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New CNIPA-EPO pilot opens a patent speedway to Europe – Application processing accelerated by years


A new CNIPA-EPO pilot, launched on 1 December 2020, creates a speedway to Europe for patent applications of nationals or residents of the P.R. China.

The China National Intellectual Property Administration (CNIPA) and European Patent Office (EPO) launched a pilot that allows nationals or residents of the P.R. China to select the EPO as the International Searching Authority (ISA) and International Preliminary Examining Authority (IPEA) when filing a PCT application. As a result, the patent grant proceedings can be accelerated by 12-30 months.

“This opportunity is especially appealing to Chinese companies seeking to protect their inventions in Europe. The patent application processing for obtaining a European patent by the European Patent Office (EPO) can now be accelerated by 12 to 30 months”, says Julia Urbanec, Kolster Patent Attorney.

A European patent can be validated in all of the EPO's 38 member states and in Bosnia and Herzegovina, Montenegro, Cambodia, Republic of Moldova, Morocco and Tunisia. Previously, the China National Intellectual Property Administration (CNIPA) has been the only option for ISA under the PCT.

“When a PCT applicant chooses the EPO as the International Search Authority instead of the CNIPA, the issued international search report will help applicants decide whether entering the European phase and subsequent national phases is wise for them. A positive International Preliminary Report on Patentability (IPRP) from the EPO means that the EP patent will almost certainly be granted.”

In order to participate in the pilot, the applicant must be a national or resident of China, and the application must be filed directly in English. The pilot runs for two years and operates on a ‘first come, first serve’ principle. However, a total of 2 500 and 3 000 applications will be accepted to the pilot in the first and second year, respectively.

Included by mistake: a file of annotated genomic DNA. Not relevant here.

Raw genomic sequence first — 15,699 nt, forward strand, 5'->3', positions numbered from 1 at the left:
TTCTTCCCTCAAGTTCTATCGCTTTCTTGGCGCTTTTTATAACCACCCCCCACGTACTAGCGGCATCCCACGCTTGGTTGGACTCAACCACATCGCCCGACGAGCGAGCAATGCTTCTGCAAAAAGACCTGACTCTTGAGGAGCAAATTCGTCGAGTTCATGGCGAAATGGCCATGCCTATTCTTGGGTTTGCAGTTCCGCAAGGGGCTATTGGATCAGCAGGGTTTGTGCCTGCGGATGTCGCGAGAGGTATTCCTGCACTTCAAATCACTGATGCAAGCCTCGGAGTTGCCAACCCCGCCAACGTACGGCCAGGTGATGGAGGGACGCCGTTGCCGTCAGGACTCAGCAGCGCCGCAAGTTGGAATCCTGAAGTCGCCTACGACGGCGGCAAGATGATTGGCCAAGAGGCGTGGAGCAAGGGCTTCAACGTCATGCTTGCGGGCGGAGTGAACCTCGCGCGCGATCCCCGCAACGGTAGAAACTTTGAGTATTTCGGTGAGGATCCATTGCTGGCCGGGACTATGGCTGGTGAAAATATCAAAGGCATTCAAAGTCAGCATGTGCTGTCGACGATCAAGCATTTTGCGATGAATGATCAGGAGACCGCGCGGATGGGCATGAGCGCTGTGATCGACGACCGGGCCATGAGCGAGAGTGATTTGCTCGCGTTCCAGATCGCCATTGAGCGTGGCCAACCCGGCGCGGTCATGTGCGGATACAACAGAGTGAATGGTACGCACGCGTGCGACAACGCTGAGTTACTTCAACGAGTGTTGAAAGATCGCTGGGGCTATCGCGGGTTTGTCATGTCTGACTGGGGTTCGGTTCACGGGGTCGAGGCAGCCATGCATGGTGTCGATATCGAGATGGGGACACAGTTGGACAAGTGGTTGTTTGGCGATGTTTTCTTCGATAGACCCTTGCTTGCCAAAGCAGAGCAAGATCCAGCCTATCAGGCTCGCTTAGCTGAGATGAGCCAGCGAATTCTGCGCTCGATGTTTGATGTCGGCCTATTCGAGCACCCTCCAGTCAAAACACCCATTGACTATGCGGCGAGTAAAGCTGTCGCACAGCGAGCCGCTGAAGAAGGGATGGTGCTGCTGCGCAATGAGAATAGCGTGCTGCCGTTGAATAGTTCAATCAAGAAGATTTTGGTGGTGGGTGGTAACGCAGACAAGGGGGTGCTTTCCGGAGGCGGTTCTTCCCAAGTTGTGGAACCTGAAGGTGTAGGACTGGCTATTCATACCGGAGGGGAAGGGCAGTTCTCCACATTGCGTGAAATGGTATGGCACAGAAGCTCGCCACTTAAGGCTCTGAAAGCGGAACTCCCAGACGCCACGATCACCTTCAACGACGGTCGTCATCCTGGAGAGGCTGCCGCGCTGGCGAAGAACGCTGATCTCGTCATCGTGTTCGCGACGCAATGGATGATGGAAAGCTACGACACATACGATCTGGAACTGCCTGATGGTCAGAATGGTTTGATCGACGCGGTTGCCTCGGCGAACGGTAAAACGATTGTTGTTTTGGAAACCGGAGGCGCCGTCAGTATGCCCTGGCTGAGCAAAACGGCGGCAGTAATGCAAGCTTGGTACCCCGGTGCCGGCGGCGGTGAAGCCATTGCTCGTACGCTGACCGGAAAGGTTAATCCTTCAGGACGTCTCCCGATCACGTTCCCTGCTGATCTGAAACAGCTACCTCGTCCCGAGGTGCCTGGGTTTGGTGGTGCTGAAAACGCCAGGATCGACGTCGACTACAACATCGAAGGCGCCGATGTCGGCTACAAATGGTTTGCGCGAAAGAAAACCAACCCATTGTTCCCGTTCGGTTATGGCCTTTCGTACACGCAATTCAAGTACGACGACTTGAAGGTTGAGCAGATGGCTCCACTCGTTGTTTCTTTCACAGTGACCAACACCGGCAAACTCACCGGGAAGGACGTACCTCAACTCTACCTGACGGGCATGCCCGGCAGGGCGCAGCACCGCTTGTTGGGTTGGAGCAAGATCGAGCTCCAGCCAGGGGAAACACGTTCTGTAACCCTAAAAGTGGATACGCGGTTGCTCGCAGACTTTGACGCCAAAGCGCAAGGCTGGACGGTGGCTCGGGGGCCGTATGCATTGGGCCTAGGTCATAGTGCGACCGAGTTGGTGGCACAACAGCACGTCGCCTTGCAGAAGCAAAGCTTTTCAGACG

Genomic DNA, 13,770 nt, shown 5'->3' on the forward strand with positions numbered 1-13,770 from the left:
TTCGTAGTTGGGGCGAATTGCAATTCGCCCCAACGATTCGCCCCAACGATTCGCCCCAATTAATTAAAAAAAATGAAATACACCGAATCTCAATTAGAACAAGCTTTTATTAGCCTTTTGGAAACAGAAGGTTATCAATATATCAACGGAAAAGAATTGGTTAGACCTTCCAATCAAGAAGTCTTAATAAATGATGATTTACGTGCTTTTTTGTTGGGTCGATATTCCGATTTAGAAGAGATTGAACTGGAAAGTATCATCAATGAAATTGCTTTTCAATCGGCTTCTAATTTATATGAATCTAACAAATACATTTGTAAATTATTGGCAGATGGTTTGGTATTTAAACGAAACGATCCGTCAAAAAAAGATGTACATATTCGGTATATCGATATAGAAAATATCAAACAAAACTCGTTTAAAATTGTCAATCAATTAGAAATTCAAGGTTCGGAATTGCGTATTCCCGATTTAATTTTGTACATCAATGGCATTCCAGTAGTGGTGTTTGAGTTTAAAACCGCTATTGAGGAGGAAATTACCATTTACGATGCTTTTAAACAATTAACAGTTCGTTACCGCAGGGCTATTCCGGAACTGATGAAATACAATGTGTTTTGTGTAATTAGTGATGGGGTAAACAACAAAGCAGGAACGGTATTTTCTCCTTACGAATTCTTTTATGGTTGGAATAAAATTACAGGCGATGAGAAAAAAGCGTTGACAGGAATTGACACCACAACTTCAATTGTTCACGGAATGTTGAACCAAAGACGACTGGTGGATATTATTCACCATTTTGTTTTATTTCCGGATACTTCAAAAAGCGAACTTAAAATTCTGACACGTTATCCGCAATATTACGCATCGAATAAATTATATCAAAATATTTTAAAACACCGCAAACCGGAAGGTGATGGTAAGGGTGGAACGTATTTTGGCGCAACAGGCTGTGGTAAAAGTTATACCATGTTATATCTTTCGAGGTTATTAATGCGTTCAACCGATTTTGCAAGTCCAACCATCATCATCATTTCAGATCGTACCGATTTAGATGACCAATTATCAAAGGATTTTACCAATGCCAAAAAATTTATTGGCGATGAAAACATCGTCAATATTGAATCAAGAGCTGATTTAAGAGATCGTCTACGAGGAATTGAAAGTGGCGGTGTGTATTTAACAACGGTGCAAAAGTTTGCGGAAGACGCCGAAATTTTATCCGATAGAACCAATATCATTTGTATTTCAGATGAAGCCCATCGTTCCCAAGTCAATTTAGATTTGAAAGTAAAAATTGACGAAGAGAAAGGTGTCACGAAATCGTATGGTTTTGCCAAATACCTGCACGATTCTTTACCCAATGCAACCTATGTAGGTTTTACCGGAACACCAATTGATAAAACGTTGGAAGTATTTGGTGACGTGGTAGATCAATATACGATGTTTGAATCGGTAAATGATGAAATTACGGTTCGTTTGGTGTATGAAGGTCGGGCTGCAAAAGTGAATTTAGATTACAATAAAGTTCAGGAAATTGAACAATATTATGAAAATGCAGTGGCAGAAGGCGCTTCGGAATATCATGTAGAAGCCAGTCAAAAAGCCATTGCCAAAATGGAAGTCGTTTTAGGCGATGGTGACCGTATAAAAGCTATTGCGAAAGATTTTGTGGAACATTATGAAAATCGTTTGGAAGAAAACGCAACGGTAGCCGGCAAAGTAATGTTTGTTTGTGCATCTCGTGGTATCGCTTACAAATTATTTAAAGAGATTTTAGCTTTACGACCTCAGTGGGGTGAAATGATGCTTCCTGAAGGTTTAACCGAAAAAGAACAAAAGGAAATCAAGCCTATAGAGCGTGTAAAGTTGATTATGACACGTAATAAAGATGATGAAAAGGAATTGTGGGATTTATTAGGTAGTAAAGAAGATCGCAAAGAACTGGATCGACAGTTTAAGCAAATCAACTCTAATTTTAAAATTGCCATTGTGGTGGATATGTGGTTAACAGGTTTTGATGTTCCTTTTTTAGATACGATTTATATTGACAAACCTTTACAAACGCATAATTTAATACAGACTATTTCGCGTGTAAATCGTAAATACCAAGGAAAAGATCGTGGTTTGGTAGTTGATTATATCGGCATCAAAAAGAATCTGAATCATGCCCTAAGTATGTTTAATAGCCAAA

The European examination fee reduced by 75 percent

Accelerating the patent filing process requires vigilance from the applicant. Requesting early processing can save up to 15 months, as all application documents are already in the EPO’s file and the processing of the Euro-PCT application can start immediately after receipt of the International Search Report (ISR).

“Another way to save time up to six months is to file a substantiated reply to the written opinion to the ISR (WO/ISA) to remedy the identified deficiencies and any further voluntary amendments, and waive communications providing additional time for the measures. The applicant may also file a PACE request, which allows the examining division to issue the next official communication within three months of the latest action as opposed to six”, Urbanec says.

As ISA, the EPO performs international searches to the same standard as a European search. Therefore, applications already searched by the EPO during the international phase do not have to undergo a supplementary European search upon entry into the European phase.

“Without the supplementary European search, the applicant saves both time and money. Additionally, upon deciding to enter the European phase on the basis of the EPO international preliminary examination report, the European examination fee will be reduced by 75 percent.”

European Patent Attorney to be kept at hand

In practice, the applicant selects the EPO as ISA while filing the application with the CNIPA electronically via CE-PCT system. The CNIPA collects filing fee information and sends the search copy to the EPO, after which the EPO issues the ISR and the WO/ISA.

Urbanec recommends keeping a European Patent Attorney at hand throughout the filing process to ensure a successful outcome and save time in communicating with the EPO.

“European Patent Attorneys can answer search reports, written opinions and file demands if necessary. Furthermore, only European Patent Attorneys receive the EPO’s notices via electronic mailbox, as opposed to the postal mail. Therefore, in addition to speed, the risk of losing a notice is considerably lower.”

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